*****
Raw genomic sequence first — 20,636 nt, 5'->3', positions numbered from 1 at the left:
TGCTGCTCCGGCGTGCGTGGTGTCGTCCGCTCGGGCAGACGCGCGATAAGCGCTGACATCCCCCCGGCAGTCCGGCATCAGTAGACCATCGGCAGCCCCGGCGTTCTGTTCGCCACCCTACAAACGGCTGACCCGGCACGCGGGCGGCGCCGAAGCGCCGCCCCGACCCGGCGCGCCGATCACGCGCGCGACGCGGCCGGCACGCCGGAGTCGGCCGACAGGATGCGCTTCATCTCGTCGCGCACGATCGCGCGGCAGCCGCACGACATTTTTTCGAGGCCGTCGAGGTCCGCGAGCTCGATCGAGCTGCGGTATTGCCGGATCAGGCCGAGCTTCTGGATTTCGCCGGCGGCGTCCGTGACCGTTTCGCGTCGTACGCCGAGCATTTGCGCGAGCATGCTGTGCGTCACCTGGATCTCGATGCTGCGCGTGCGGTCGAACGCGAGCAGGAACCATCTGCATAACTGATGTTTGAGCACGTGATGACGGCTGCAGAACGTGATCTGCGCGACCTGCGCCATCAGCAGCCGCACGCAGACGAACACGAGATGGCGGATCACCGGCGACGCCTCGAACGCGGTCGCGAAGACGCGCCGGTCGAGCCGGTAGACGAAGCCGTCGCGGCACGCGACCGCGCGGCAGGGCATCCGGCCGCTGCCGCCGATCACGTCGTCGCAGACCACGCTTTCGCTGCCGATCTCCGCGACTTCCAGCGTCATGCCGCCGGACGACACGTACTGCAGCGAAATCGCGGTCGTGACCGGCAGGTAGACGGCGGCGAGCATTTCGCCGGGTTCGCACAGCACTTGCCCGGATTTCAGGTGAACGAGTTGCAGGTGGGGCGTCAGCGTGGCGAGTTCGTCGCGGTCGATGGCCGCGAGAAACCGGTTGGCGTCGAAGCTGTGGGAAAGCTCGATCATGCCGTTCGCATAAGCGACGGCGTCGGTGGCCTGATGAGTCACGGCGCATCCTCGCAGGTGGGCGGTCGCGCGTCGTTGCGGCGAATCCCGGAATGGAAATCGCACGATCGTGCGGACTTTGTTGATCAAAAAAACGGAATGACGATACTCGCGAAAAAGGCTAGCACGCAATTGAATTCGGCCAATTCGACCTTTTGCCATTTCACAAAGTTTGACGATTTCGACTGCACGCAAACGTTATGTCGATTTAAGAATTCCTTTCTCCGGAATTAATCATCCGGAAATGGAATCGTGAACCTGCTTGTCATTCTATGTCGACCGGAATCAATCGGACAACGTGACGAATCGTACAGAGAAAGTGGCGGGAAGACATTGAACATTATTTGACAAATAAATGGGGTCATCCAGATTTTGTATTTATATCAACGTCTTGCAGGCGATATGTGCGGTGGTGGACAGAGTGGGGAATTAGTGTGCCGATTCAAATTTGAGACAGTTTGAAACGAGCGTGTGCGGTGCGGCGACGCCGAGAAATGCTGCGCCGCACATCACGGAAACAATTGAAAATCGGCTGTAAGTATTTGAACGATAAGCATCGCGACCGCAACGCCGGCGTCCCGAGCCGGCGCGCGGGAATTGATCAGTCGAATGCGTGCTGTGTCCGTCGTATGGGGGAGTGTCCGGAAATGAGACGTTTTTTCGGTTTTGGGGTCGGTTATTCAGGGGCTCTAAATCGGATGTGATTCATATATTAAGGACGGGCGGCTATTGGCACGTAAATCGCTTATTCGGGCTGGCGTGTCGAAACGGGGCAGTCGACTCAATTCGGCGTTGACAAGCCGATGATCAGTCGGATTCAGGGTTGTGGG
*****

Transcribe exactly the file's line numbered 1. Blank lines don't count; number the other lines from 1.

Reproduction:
Raw genomic sequence first — 20,636 nt, 5'->3', positions numbered from 1 at the left: